The United States Department of Transportation announced, this week an updated federal guidance for automated vehicles. The new regulation is aimed at integrating the technology into the national transportation system.
AV 4.0 is a joint initiative between the White House and the US Department of Transportation, further titled “Ensuring American Leadership in Automated Vehicle Technologies.” The update has stronger language regarding federal agency collaboration in addition to new leadership within research and development.
According to United States Department of Transportation Secretary Elaine Chao, “The takeaway from AV 4.0 is that the federal government is all in—for safer, better, and more inclusive transportation, aided by automated driving systems.”
Chao unveiled the policy update amidst a talk she delivered at CES 2020, in Las Vegas, this week.
Effectively, the updated 51-page guidance unifies autonomous ideas and efforts across 38 departments and agencies in the United States. Furthermore, it requires that the US focus on adopting and promoting “flexible, technology-neutral policies that will allow the public, not the federal government or foreign governments, to choose the most economically efficient and effective transportation and mobility solutions.”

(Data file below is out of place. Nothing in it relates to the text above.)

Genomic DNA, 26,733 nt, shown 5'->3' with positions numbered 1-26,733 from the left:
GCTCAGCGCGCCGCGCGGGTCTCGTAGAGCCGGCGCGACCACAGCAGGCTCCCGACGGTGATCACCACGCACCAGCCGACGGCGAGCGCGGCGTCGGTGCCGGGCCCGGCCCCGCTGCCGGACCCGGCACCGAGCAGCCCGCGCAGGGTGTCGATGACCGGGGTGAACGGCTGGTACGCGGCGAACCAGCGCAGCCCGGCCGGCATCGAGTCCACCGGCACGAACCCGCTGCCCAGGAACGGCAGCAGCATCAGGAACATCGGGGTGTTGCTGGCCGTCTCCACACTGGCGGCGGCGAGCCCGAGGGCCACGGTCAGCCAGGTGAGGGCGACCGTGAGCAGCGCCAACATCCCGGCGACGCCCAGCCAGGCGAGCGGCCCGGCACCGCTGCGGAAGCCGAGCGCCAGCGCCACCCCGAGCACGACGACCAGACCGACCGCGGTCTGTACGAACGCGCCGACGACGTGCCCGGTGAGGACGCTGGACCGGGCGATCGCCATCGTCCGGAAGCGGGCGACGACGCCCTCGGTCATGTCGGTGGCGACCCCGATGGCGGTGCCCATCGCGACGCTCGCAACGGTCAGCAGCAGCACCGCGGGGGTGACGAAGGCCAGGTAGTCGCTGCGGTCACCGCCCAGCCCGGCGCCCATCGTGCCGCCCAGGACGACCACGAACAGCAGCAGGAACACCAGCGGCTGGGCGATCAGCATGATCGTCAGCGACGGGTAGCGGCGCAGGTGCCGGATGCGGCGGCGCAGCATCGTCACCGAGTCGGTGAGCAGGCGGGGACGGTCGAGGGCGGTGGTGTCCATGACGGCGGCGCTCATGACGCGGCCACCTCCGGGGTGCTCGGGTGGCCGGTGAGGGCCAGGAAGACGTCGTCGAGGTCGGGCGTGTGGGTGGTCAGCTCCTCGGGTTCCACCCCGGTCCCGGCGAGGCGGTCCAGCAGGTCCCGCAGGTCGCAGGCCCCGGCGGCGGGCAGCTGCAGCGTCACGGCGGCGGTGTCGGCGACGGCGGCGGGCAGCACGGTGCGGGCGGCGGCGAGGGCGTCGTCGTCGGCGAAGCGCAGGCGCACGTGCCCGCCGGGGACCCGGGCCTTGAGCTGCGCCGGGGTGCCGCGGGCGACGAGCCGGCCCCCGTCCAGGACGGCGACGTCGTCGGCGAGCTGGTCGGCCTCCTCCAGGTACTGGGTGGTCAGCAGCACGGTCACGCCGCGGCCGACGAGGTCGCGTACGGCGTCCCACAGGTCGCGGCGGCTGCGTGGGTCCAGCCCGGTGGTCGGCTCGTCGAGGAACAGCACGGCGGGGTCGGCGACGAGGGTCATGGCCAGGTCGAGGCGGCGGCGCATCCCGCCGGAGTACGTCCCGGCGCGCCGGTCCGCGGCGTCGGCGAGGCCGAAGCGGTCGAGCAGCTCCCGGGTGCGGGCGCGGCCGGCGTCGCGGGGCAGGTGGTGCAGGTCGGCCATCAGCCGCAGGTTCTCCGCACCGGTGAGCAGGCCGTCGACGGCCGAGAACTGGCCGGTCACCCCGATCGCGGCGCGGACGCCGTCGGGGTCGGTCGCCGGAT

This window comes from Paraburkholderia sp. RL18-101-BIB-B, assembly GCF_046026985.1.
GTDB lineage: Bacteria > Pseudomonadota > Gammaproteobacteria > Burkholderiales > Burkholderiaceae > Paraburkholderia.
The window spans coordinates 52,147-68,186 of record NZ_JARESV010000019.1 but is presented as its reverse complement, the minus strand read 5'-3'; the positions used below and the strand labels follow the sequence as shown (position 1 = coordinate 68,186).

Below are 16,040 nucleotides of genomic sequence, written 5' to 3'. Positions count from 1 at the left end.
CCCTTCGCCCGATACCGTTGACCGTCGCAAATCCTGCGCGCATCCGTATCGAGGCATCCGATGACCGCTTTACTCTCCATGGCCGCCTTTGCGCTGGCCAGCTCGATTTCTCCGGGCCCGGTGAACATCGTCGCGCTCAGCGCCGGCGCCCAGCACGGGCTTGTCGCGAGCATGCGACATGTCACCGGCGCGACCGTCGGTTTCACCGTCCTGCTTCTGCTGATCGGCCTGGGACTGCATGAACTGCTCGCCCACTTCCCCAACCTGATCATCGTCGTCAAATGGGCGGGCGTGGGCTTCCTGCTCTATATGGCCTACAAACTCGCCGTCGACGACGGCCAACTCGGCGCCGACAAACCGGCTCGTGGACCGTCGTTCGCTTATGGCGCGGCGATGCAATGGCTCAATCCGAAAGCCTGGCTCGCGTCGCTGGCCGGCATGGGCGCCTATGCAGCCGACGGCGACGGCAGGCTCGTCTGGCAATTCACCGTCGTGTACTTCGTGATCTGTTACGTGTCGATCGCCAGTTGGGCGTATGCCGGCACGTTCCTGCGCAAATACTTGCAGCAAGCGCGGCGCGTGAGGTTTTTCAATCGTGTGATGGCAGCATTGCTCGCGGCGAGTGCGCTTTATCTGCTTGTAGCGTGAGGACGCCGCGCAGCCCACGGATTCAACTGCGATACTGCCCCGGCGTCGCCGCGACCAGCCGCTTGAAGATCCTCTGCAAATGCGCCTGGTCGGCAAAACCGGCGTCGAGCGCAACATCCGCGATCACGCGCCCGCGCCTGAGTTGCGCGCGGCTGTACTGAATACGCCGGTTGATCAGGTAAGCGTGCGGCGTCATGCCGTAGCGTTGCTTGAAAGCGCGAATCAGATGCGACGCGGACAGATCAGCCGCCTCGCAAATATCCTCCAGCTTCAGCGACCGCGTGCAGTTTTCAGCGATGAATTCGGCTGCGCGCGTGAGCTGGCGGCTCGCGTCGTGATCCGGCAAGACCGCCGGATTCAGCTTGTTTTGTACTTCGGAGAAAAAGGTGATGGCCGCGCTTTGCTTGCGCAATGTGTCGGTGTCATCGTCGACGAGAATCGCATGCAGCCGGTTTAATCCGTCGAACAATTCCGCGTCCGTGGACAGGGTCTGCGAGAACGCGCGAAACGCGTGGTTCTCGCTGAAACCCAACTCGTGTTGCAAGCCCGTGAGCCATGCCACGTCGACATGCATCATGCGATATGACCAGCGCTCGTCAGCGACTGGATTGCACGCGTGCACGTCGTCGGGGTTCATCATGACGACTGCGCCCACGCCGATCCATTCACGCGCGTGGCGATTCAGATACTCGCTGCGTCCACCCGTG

It is important to note that the agency had originally said it does not want to interfere with the innovation of autonomous vehicles because they have great potential for life-saving functions. However, the new guidelines come as a means to address growing concerns about the safety of testing these vehicles on public roads.
Also, the document specifically puts priority on the safety of autonomous vehicles, though it does not appear to update the federal agency’s existing guidance. This guidance currently recommends that companies should publish voluntary safety self-assessment exemplifying how they are protecting the public from undue risk when they test automated driving systems.
The document also says, “Voluntary consensus standards can be validated by testing protocols, are supported by private sector conformity assessment schemes, and offer flexibility and responsiveness to the rapid pace of innovation.” But while the documents also asserts that the US government will promote these “voluntary consensus standards,” there is very little detail about what these standards should be.